Life Under the Sun

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Yale University Press, 2001 - SCIENCE - 276 pages
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Which fungus is as sensitive to light as the human eye? What are the myths and facts about the ozone hole, tanning, skin cancer, and sunscreens? What is the effect of light on butterfly copulation? This entertaining collection of essays explores how various organisms -- including archaebacteria, slime molds, fungi, plants, insects, and humans -- sense and respond to sunlight.

The essays in Peter A. Ensminger's book cover vision, photosynthesis, and phototropism, as well as such unusual topics as the reason why light causes beer to develop a "skunky" odor. He introducec us to the kinds of eyes that have evolved in different animals, including those in a species of shrimp that is ostensibly eyeless; gives us a better appreciation of color vision; explains how plowing fields at night may be used to control weeds; and tells about variegate porphyria, a metabolic disease that makes people very sensitive to sunlight and may have afflicted King George III of England.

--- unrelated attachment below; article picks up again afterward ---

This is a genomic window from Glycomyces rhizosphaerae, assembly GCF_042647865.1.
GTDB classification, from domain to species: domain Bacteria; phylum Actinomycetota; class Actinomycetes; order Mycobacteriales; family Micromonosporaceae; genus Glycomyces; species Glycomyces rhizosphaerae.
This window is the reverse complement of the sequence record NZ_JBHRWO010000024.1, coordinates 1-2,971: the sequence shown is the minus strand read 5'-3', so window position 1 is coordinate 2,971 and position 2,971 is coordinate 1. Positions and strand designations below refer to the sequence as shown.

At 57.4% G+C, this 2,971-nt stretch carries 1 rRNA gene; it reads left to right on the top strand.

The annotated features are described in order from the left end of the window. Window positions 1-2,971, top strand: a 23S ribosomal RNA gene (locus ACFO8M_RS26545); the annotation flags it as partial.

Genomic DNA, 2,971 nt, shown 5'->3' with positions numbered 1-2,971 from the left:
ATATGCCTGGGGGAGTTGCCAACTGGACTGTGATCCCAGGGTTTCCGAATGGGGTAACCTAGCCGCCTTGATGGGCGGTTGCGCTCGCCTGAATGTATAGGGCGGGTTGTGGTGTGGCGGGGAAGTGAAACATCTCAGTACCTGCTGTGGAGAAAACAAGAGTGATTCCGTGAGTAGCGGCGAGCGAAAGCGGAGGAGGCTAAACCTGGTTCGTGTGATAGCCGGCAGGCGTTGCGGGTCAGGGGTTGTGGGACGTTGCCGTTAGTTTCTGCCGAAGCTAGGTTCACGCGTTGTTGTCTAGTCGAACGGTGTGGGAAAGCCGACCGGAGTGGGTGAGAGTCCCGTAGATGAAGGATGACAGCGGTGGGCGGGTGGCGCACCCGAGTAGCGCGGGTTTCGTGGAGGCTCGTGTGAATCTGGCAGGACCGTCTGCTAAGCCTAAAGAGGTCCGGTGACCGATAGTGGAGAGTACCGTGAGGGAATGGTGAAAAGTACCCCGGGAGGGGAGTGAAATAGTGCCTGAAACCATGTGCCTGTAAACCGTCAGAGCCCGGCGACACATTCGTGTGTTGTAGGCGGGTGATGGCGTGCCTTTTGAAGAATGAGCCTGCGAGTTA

These engaging essays present a complicated yet fascinating subject in an accessible way. The book will be treasured by anyone interested in the wonders of biology.

 

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Contents

1 Vision at the Threshold
11
2 The Five Percent Solution to Vision
20
3 A More Delightful Vision
31
4 A Burning Issue
43
5 A SAD Tale
56
6 The Purple Disease
69
7 A Novel Method of Weed Control
80
8 Light and Beer
95
11 High Hopes for Hypericin
128
12 Turning on a Butterfly
139
13 Blue Moons and Red Tides
149
14 Photosynthesis and the Great Salt Lake
161
15 Too Much of a Good Thing
173
A Menagerie of Molecules
183
Notes
201
Glossary
259

9 Phycomyces the Fungus That Sees
104
10 Dictyostelium the Amoeba and the Slug
116

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